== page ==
Tree Love on Arbor Day

Hug a tree and plant one, too! It’s Arbor Day — a global holiday where communities are encouraged to plant trees — on the last Friday of April. The holiday originated in a village in Spain, Mondonedo, in 1594 and first was celebrated in America on April 10, 1872 in Nebraska. The commemorative day promotes tree planting as well as environmental awareness and responsibility.

Dr. K. Greg Murray, Dr. Kathy Winnett-Murray and Dr. Jianhua Li are Hope College biologists who have expert insights about a tree’s worth to our environment’s well-being.

Dr. K. Greg Murray and Dr. Kathy Winnett-Murray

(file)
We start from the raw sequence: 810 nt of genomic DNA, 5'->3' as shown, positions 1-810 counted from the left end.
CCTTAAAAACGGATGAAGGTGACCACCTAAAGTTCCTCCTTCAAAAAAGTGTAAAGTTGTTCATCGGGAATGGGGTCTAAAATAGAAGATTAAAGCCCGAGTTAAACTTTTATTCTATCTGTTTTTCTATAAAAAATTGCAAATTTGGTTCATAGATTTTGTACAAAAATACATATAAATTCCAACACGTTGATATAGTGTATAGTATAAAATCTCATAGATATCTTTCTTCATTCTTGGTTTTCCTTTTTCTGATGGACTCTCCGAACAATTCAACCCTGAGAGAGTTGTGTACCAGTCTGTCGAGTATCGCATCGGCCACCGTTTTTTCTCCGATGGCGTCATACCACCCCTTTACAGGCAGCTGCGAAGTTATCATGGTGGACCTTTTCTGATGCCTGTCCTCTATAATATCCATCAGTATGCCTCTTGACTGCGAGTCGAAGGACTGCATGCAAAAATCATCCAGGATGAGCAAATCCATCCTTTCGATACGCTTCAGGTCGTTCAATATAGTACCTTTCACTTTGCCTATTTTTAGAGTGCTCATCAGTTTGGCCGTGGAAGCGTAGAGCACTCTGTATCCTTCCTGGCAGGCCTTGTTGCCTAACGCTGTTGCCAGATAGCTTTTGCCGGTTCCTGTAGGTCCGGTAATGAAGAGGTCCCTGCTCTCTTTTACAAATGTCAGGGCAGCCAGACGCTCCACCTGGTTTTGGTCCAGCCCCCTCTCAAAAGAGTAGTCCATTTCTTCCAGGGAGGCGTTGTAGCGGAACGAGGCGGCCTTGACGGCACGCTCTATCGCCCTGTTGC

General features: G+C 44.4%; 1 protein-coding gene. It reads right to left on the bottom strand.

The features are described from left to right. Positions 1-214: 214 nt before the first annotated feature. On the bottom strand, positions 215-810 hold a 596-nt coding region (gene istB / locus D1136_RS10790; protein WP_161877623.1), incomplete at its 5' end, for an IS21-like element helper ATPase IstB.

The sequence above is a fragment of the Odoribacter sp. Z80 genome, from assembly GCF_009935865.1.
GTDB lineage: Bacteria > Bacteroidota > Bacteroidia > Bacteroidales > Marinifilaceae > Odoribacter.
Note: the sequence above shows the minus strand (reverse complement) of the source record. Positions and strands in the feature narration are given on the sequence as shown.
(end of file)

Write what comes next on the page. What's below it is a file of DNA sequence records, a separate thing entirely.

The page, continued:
Dr. Murray, the T. Elliot Weier Professor of Plant Science, has broad interests in community ecology and evolutionary biology, especially as they pertain to plant and animal interactions.  He and colleague Dr. Kathy Winnett-Murray, professor of biology, have also been tracking the ecological shifts in a West Michigan hemlock forest that is undergoing a potentially devastating insect infestation.

Dr. Jianhua Li

Dr. Li, associate professor of biology, uses data from anatomy, chemistry and molecular biology to study plant groups such as conifers, maples, lilacs and privets, and witch-hazels. He has written about The Tree of Life: China Project, for the Journal of Systematics and Evolution, a project that investigates the evolutionary biology of vascular plants in China. Li is also especially well-versed in Northern Hemisphere plant life, having served as a senior research scientist at the Arnold Arboretum of Harvard University for 10 years before coming to Hope.

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